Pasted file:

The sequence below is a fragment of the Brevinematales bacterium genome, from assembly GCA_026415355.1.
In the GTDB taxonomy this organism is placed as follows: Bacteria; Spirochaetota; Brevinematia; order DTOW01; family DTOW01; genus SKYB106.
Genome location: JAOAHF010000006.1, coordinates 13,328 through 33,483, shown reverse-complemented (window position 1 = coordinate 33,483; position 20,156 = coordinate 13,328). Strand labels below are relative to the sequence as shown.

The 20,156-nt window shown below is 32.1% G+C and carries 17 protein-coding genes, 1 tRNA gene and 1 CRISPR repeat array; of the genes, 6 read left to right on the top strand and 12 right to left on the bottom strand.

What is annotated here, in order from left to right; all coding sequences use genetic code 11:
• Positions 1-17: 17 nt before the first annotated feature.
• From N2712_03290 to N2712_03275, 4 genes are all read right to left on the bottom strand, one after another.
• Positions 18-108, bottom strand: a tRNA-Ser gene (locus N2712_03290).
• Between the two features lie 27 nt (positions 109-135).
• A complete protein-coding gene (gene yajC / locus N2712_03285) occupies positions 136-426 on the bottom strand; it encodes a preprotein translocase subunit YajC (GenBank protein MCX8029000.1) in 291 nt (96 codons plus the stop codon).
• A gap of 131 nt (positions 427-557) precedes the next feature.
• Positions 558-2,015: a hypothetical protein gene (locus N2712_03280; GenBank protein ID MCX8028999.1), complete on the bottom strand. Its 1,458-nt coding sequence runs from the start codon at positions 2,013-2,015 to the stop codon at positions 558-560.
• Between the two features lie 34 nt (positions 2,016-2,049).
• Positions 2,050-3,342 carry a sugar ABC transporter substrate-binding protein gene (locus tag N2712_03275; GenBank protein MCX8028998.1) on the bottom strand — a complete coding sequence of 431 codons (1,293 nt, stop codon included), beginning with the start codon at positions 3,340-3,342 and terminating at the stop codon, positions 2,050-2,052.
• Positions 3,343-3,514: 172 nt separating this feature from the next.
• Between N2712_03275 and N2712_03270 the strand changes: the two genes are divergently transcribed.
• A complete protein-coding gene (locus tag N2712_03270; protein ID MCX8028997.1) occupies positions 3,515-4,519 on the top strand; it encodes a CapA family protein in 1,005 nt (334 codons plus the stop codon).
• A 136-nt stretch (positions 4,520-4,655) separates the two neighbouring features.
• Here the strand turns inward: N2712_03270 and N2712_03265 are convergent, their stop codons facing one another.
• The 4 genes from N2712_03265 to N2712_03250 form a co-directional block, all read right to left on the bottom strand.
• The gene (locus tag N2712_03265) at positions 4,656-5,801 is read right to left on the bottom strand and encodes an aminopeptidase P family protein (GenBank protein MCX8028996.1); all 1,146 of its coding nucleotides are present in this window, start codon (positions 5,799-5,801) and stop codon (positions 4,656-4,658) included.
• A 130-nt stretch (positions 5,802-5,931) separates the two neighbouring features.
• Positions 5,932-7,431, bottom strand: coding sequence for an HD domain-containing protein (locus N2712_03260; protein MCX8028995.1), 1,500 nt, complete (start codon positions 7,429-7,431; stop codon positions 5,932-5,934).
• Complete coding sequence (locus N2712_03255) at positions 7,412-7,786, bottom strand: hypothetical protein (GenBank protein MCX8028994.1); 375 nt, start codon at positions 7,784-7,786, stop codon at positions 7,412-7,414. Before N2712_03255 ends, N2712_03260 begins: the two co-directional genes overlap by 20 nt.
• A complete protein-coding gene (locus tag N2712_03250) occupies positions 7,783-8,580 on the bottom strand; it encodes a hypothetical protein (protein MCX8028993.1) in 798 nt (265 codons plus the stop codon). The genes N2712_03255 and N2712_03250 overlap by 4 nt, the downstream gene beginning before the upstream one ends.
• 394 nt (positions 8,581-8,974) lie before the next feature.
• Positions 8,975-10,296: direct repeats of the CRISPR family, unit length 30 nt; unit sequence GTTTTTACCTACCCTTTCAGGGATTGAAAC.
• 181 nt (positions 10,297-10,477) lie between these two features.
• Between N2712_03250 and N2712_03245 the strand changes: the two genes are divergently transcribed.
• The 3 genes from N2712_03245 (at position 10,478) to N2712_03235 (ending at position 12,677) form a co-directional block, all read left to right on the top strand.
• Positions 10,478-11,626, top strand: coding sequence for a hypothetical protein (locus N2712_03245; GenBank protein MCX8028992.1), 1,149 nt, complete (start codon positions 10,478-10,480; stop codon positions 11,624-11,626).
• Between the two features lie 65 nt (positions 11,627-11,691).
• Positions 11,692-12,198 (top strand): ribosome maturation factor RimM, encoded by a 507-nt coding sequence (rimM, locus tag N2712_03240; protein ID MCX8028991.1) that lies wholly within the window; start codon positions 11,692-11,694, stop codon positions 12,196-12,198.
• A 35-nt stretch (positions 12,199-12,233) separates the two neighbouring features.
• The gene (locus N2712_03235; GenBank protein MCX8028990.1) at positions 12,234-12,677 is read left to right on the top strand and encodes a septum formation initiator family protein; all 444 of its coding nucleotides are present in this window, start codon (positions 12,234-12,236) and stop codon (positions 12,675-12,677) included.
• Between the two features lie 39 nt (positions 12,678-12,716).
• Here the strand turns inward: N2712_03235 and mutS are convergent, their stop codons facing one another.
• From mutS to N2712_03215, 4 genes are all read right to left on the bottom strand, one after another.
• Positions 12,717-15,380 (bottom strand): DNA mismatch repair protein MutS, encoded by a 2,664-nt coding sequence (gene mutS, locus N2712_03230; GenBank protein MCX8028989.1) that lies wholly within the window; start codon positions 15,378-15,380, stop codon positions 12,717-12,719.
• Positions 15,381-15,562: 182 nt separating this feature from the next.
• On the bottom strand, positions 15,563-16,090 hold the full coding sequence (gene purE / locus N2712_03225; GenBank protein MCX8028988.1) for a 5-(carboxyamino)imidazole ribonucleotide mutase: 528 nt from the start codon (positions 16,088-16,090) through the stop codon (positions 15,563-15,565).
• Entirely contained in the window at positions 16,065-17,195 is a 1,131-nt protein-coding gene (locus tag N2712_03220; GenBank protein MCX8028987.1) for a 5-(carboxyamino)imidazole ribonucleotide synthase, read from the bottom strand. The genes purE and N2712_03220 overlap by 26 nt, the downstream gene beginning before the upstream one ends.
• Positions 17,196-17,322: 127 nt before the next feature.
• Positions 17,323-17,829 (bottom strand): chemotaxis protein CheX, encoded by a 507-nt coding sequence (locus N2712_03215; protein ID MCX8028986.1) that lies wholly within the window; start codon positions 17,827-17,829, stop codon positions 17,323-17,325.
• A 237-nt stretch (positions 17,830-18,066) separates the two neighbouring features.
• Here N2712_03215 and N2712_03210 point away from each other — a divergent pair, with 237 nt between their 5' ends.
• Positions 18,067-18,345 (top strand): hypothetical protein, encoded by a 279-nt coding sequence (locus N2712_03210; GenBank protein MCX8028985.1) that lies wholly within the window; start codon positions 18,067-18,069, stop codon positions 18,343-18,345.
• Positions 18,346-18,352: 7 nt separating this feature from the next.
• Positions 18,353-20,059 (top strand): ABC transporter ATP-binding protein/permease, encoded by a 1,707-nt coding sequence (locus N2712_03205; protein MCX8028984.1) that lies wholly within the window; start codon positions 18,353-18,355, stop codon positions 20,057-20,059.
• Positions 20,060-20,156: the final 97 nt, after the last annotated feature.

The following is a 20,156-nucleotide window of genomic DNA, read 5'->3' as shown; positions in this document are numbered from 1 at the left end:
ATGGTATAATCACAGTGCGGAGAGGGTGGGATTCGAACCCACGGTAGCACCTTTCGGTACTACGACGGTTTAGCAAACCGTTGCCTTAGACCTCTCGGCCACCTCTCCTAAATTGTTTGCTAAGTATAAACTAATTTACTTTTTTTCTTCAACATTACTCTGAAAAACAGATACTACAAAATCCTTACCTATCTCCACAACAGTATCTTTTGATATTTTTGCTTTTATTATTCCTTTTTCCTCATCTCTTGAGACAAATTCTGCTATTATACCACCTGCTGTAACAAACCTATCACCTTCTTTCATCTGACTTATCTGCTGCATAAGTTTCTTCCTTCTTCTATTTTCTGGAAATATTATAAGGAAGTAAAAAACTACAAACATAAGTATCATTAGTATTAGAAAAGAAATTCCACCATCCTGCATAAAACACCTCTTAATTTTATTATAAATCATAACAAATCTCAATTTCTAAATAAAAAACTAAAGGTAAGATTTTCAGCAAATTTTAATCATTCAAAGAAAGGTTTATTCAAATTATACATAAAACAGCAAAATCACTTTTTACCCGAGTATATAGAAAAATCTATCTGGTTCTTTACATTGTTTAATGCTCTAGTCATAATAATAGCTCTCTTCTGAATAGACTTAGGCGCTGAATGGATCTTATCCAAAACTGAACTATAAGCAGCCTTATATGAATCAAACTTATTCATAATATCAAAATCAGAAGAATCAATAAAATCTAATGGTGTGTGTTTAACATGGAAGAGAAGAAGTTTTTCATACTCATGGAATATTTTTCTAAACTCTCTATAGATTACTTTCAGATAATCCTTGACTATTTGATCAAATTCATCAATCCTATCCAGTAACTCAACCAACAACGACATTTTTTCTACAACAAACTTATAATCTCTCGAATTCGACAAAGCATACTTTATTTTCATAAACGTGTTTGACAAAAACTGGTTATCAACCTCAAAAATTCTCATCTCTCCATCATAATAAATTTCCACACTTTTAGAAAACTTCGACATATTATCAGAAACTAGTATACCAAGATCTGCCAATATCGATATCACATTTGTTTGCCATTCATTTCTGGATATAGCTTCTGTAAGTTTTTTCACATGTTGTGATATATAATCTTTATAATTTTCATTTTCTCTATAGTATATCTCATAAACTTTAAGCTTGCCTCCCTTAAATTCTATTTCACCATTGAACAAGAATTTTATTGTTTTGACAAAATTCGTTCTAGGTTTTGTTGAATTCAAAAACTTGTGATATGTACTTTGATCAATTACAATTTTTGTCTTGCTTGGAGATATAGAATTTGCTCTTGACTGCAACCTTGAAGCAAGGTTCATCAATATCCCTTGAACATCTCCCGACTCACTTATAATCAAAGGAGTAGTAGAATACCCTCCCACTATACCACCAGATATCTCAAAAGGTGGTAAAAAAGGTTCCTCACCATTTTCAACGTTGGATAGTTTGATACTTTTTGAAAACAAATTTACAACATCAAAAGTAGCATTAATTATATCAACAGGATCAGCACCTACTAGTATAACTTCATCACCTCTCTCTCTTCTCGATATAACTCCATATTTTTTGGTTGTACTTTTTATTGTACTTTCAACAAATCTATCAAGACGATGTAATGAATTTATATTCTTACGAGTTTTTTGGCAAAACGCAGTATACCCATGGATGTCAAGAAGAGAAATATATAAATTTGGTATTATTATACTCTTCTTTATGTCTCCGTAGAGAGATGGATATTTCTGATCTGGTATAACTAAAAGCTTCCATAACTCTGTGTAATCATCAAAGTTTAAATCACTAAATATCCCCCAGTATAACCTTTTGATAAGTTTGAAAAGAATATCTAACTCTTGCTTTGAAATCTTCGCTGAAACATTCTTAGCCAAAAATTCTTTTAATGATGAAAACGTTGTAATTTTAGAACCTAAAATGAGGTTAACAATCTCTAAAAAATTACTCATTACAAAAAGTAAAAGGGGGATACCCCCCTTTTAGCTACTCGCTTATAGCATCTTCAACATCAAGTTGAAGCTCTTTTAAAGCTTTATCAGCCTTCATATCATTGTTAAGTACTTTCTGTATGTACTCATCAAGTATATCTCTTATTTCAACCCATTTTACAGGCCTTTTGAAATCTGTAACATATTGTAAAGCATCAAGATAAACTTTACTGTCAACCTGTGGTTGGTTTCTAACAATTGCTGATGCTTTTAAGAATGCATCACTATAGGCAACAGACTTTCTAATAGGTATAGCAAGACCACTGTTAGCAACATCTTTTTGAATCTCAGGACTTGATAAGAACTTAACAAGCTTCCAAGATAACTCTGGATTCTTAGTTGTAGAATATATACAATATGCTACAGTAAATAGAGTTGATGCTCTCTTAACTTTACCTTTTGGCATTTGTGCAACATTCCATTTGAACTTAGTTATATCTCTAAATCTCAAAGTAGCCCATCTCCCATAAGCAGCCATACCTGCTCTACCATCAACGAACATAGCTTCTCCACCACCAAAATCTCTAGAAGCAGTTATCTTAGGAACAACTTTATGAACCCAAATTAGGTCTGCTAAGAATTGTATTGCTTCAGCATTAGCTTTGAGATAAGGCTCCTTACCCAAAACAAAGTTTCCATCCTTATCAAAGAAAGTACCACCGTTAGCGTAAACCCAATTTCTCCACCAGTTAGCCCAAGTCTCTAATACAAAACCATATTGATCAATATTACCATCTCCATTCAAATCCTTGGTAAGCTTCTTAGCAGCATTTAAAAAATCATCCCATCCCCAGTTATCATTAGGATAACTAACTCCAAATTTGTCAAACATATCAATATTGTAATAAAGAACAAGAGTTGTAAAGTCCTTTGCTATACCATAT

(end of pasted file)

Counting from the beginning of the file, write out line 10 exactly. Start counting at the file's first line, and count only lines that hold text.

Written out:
• A complete protein-coding gene (gene yajC / locus N2712_03285) occupies positions 136-426 on the bottom strand; it encodes a preprotein translocase subunit YajC (GenBank protein MCX8029000.1) in 291 nt (96 codons plus the stop codon).